In cyberspace, nobody can hear you scream. That’s because everybody’s too busy blogging brickbats at Sarah Palin, corrupting Bill Gates’ profile on Wikipedia, poking their buddies on Facebook, and recording a juggling video on YouTube. Simultaneously.
At least, this is what Andrew Keen would have you believe. In The Cult of the Amateur, Keen launches a full-frontal assault on the wave of user-generated content that, in his view, has turned the information superhighway into a tenth circle of Hell called Web 2.0. Taking pot-shots at everything from blogs to podcasts, social networking to online gambling, Keen is out to get Web 2.0 - and this time it’s personal: "The information business is being transformed by the Internet into the sheer noise of a hundred million bloggers all simultaneously talking about themselves."
In Keen’s view, nothing less than our cultural heritage is threatened by the forces unleashed by applications such as Blogger, Wikipedia, and MySpace. On the Internet, international law has been supplanted by mob rule. Rampant hordes of wannabes cut and paste their way across cyberspace, slashing the experts, ridiculing the professionals and doing unspeakable things to the wise. On Planet Web 2.0, a BA means FA and seemingly mild-mannered citizens are happy to smash your Windows and kill your Second Life.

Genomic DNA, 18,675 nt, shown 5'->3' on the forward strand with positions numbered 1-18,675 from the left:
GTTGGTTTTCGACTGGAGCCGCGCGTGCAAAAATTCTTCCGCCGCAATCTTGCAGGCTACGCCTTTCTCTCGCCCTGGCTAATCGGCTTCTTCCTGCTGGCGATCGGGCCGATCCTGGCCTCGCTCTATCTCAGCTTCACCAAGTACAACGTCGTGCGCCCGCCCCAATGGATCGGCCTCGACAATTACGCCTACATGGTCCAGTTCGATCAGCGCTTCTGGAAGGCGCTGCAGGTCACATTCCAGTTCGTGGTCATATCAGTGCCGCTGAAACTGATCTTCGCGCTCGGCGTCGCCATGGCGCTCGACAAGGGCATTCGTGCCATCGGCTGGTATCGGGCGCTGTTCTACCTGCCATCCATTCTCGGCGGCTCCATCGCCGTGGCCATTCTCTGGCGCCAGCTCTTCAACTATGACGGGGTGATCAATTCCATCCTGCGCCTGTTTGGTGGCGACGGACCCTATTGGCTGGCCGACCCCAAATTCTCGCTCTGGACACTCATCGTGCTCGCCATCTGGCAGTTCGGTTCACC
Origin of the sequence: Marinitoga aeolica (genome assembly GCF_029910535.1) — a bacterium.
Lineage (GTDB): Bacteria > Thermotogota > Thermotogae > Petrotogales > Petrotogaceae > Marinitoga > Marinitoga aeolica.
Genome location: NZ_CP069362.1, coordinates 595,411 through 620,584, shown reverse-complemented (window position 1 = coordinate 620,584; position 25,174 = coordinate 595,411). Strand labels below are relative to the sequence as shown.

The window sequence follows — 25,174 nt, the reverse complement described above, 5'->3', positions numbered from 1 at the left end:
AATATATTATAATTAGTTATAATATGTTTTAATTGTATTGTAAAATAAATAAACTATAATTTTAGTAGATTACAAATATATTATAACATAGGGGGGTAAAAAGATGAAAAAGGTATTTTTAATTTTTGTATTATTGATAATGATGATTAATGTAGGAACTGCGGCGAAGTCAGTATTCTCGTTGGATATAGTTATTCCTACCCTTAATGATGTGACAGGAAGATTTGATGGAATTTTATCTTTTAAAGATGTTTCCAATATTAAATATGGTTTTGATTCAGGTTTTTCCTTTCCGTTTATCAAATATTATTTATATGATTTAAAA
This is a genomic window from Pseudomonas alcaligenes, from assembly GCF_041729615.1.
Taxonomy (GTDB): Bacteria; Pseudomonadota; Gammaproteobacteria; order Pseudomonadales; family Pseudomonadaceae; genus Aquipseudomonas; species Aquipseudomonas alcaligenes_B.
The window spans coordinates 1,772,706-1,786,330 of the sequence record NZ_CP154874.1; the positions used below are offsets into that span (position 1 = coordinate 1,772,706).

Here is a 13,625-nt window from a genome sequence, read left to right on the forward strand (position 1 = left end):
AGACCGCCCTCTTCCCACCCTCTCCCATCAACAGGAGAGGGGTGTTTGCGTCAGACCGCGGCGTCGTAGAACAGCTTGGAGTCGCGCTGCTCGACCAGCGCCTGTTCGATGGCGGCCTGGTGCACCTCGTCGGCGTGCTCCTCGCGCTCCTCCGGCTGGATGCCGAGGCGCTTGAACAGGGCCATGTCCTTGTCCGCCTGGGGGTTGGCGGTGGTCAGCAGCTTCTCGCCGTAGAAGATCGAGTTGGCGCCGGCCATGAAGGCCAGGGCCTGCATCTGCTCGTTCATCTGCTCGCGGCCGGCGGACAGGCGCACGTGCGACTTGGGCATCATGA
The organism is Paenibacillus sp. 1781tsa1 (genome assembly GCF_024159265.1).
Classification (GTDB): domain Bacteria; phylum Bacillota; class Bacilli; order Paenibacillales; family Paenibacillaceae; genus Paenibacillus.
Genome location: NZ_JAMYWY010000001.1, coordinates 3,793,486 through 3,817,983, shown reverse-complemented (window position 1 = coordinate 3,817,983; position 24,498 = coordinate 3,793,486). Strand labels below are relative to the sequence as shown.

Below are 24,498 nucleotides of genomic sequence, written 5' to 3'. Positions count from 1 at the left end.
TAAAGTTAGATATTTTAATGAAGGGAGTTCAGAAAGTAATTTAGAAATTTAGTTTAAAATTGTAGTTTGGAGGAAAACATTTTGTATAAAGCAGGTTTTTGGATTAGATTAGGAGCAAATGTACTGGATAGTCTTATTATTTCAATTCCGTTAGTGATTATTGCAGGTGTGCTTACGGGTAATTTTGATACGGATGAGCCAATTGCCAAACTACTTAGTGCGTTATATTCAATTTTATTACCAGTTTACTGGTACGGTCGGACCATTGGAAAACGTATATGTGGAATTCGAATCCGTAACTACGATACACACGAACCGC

Keen’s primary concern is the rising tide of fiction posing as fact. Untrained, unskilled writers pepper the blogosphere with inchoate arguments, and unsubstantiated rumours. These dispensers of drivel, he says, are obscuring the work of professional writers, artists and publishers, further blurring the line between information and gossip.
Wikipedia is singled out for particular vitriol. He charges the online encyclopedia with “almost single-handedly killing the traditional information business”. For Keen, Wikipedia is an electronic ebola, infecting the planet with half-truths, rumour and fraud.
His treatment of “citizen journalists” is equally damning. These mouse-bound correspondents “…simply don’t have the resources to bring us reliable news. They lack not only expertise and training, but connections and access to information.”
But while he condemns the new kids on the blog, he holds traditional media in almost sacred reverence. The demise of his favourite music store in the face of online competition is described in hushed tones as if testifying to the fall of the Roman Empire. “They called it a bankruptcy auction, but, in truth, it was the last picture show.”
Similarly, Keen sees falling advertising revenue and sinking circulations for newspapers as the beginning of the end for the press. For Keen, free ad sites, such as Craigslist, are not merely competing for advertising revenue, but undermining one of the pillars of democracy. He’s equally doomstruck about the fate of music and movies that are falling prey to internet pirates and amateur Spielbergs.